Q: Please comment on the use of vasopressin and epinephrine in current advanced cardiac life support (ACLS) protocols. Based on recent studies, is there any evidence that one is more efficacious than the other?
—Andrew Obermeier, PA-C, Venice, Fla.
A: This past summer, the American Heart Association, the American College of Cardiology, and the European Society of Cardiology (AHA/ACC/ESC) released the 2006 Guidelines for the Management of Patients with Ventricular Arrhythmias and the Prevention of Sudden Cardiac Death (Circulation. 2006;114:1088-1132). The guidelines offer vasopressin as an alternative to epinephrine in pulseless ventricular fibrillation (VF) and pulseless ventricular tachycardia (VT). The evidence for superiority is not clearly established between epinephrine and vasopressin.
A literature review reveals that the overall end point of survival to hospital discharge has not shown any difference in the use of vasopressin or epinephrine when administered during CPR for VF/VT. While efficacy and safety have been demonstrated with both medications, there are still inadequate data to evaluate comparison efficacy. Numerous studies have been completed, but no clear answer has been reached. There are many complex confounding factors, such as the length of asphyxia, the underlying degree of ischemia during CPR, the underlying cause of VF/VT, and the inability to perform against placebo-controlled studies.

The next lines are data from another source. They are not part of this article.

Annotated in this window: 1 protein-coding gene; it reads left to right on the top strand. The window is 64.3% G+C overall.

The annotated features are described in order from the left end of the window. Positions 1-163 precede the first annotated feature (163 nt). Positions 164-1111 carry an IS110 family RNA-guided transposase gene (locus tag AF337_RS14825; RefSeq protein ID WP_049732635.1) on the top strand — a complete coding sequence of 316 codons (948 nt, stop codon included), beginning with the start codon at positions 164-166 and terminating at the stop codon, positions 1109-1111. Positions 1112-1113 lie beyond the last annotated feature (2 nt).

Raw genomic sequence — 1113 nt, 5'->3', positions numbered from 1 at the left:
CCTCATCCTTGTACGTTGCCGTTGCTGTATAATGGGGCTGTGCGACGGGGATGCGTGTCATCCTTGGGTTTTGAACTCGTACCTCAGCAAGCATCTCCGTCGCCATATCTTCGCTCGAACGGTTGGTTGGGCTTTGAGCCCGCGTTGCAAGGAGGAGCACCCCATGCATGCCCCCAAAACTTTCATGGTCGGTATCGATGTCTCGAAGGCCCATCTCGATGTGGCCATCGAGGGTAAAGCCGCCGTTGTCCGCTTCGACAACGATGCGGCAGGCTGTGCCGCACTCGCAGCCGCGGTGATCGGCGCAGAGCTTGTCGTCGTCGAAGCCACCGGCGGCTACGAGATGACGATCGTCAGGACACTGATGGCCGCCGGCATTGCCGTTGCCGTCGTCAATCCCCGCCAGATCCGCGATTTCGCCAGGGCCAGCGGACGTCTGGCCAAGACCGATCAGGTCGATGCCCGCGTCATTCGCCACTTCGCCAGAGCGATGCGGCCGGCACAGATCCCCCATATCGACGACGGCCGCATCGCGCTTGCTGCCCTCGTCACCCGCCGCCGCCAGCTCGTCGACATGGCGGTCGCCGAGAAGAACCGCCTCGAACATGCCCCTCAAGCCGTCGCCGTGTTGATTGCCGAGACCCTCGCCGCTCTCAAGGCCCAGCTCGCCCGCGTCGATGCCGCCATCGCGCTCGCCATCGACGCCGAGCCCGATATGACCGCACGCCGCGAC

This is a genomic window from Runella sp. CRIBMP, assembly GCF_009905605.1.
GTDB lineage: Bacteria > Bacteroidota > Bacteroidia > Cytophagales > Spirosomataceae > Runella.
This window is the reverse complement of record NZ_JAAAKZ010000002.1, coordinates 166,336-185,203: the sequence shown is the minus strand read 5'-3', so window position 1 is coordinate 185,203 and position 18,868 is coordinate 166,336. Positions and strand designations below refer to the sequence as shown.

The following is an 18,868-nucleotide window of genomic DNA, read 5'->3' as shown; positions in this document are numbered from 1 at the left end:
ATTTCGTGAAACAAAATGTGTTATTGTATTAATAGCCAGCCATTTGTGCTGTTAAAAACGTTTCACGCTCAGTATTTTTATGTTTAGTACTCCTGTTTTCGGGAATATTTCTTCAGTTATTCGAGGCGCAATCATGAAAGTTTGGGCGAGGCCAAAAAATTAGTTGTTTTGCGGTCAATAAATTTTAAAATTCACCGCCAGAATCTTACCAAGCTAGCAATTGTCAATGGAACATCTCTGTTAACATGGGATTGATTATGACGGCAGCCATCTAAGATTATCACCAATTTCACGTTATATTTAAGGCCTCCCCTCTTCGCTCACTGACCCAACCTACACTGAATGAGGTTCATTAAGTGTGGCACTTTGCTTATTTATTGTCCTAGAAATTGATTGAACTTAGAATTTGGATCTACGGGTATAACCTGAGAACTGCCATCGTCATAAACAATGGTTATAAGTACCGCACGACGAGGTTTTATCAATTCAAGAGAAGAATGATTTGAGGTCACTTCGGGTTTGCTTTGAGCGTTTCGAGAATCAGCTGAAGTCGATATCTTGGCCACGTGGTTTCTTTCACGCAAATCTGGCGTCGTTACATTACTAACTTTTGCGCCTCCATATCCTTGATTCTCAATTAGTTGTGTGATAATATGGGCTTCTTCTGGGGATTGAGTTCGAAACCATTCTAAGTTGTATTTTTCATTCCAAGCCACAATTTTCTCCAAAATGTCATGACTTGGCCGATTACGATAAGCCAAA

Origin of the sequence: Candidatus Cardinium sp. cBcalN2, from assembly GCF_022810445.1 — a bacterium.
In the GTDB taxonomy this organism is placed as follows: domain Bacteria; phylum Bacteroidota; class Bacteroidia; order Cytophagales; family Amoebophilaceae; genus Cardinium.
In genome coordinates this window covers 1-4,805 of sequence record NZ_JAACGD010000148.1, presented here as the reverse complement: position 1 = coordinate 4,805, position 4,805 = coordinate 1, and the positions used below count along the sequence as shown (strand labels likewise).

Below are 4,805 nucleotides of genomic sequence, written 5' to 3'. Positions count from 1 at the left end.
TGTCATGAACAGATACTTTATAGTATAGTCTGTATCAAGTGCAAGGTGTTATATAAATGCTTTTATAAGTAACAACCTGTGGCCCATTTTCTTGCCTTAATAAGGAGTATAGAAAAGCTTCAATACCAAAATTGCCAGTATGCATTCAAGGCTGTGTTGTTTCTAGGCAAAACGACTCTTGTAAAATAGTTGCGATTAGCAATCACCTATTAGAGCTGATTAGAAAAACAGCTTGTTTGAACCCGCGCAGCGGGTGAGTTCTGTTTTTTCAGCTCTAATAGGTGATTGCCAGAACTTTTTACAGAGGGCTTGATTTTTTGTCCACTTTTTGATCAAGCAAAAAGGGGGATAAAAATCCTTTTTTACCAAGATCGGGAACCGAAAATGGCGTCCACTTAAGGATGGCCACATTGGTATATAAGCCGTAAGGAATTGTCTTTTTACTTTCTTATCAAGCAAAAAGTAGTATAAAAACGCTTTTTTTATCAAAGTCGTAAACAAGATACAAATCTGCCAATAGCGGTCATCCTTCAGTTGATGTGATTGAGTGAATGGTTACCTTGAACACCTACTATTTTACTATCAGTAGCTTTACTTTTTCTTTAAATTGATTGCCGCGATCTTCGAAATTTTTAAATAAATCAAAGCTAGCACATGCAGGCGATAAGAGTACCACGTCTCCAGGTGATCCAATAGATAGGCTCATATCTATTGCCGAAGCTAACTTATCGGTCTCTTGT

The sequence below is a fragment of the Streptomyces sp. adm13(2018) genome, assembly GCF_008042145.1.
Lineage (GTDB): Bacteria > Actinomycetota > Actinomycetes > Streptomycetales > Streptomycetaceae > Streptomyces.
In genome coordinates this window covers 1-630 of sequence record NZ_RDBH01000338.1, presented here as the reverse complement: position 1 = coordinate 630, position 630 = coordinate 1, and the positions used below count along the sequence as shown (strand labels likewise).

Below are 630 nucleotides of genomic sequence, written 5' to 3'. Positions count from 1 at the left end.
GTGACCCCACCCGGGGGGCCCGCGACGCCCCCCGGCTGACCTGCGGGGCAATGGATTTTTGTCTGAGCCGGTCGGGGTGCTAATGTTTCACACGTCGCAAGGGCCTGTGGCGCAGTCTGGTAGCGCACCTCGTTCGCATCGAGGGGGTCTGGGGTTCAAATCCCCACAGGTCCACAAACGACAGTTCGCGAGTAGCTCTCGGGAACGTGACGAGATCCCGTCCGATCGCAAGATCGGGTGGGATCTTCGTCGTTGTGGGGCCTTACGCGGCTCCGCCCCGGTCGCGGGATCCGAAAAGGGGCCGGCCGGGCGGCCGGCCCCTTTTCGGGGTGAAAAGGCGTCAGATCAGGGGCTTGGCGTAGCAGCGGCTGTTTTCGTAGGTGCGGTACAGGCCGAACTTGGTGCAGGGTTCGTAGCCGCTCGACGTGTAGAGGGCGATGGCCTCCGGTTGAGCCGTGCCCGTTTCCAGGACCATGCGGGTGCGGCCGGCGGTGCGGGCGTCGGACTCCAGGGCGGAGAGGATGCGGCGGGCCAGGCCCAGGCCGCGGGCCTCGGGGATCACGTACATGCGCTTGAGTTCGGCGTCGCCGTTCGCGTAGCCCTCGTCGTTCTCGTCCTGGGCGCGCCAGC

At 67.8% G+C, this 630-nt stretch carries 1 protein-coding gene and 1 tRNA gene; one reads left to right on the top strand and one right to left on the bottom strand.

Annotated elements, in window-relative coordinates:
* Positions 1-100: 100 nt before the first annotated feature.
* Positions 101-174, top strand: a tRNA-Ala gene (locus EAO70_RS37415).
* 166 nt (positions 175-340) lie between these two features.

Vasopressin has a longer half-life. It is administered once as a dose of 40 units IV, whereas epinephrine 1 mg IV is administered every three to five minutes. For further discussion, see N Engl J Med. 2004;350:105-113 and Crit Care Med. 2002;30(4 Suppl):S157-S161.
—Debra Kleinschmidt, PhD, PA (98-4)